How some high schools are taking extra measures for student-athlete safety

Youth sports safety is always top of mind for parents - and Birmingham Seaholm showed FOX 2 what it is doing to prioritize it.

"We’re very excited here not only for the start of fall sports and all of our teams but we’re in the process of opening up this beautiful new athletic facility," said Athletic Director Aaron Frank.

Injuries are inevitable every sports season. According to the American Heart Association, sudden cardiac arrest is the leading medical cause of death among NCAA student-athletes.

There’s also concern about the growing number of similar incidents among high school student-athletes.

"We’re coming out of the pandemic where a lot of these kids were way more sedentary," Frank said. "And then they’re resuming a level of activity versus maybe where in previous years, had been a continuous level of activity. So I think all those things come into play."

Back in February, Cartier Woods, a senior at Detroit Northwestern High School, died after falling into cardiac arrest while playing basketball. Woods was only 18.

"All of our students are required to have a physical exam before they participate," Frank said. "So we try to do everything we can to plan ahead of time, and then we try to have a really detailed and practice plan in place to deal with an emergency if one arises.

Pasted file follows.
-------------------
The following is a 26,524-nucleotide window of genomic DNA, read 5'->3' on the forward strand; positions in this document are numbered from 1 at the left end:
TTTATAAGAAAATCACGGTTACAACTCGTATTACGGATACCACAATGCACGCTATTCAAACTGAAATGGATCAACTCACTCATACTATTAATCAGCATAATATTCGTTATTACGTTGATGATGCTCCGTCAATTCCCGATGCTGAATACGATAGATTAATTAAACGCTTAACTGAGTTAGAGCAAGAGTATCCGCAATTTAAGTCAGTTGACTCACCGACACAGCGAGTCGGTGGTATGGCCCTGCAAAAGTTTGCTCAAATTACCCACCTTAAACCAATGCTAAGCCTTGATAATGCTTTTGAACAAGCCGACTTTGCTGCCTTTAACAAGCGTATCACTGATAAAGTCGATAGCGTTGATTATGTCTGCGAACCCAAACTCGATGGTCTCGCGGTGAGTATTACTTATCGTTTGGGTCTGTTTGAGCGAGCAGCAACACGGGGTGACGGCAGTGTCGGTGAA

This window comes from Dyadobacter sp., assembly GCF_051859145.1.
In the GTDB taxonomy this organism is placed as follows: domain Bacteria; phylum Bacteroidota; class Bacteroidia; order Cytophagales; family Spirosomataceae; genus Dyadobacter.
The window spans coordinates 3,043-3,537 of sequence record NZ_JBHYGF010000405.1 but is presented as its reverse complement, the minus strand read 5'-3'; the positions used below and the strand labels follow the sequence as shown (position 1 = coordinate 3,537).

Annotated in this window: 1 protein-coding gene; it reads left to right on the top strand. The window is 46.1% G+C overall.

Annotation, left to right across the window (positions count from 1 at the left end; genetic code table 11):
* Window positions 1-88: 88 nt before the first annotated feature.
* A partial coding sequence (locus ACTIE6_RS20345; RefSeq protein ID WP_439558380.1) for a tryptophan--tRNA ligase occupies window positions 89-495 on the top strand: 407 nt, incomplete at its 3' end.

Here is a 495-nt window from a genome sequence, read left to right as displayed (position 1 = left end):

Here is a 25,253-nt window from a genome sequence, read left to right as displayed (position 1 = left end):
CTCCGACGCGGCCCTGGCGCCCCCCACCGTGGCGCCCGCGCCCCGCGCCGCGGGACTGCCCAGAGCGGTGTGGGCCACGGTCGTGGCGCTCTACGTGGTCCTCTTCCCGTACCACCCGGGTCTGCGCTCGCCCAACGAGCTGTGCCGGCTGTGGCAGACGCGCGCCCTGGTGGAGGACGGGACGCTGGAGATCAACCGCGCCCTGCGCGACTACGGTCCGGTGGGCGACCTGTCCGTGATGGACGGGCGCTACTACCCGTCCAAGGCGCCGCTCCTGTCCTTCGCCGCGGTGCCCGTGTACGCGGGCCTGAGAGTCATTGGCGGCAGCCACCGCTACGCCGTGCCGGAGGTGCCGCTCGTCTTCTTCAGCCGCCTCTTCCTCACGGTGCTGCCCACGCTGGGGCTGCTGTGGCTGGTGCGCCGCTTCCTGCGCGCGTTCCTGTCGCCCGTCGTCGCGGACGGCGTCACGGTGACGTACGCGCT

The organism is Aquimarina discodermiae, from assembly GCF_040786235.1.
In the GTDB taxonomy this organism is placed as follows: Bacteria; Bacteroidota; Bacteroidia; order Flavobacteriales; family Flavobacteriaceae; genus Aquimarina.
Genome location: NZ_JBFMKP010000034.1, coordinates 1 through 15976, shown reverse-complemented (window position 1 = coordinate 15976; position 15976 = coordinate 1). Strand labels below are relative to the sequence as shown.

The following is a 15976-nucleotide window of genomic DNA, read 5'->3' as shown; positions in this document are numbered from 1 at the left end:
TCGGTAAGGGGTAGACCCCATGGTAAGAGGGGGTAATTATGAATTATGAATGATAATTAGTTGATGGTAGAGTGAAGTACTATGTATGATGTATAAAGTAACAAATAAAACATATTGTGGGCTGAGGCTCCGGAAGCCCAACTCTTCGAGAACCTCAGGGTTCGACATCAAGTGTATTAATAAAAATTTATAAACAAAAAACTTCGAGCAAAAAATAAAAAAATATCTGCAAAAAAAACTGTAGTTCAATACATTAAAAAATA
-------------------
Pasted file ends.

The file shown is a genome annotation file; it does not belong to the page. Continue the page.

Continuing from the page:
Some schools have certified athletic trainers, some schools have other licensed professionals, medical first responders, and others. Which is why more school districts, including Birmingham, continue to prioritize and fine-tune their safety protocols.

Frank says he takes no shortcuts when it comes to his student-athletes.

"It’s really on the top of my mind every single day. You know the risks that are inherent in not only athletics, but in the number of people we have on campus every day," he said. "We have about 23 teams running right now. It’s varsity, JV, then some freshmen and JV b-levels of some sports."

A lot of teams mean a lot of athletes to oversee and care for, especially during big games.

"We typically have Birmingham Fire and paramedics on site - and so that’s the highest level of support, along with our team doctor and he typically also has some residents or medical students with him."

Not every district is as fortunate. The National Athletic Trainers Association, finds 80.1% of suburban schools have access to an athletic trainer, they are also 3 to 4 times more likely to benefit from services than a rural school.

At Seaholm, all coaches at all levels, are required to know CPR.

"Also anyone who is involved in athletics is able to locate the closest (Automated External Defibrillator)," he said.

The Seaholm sports campus has six AEDs available for emergencies.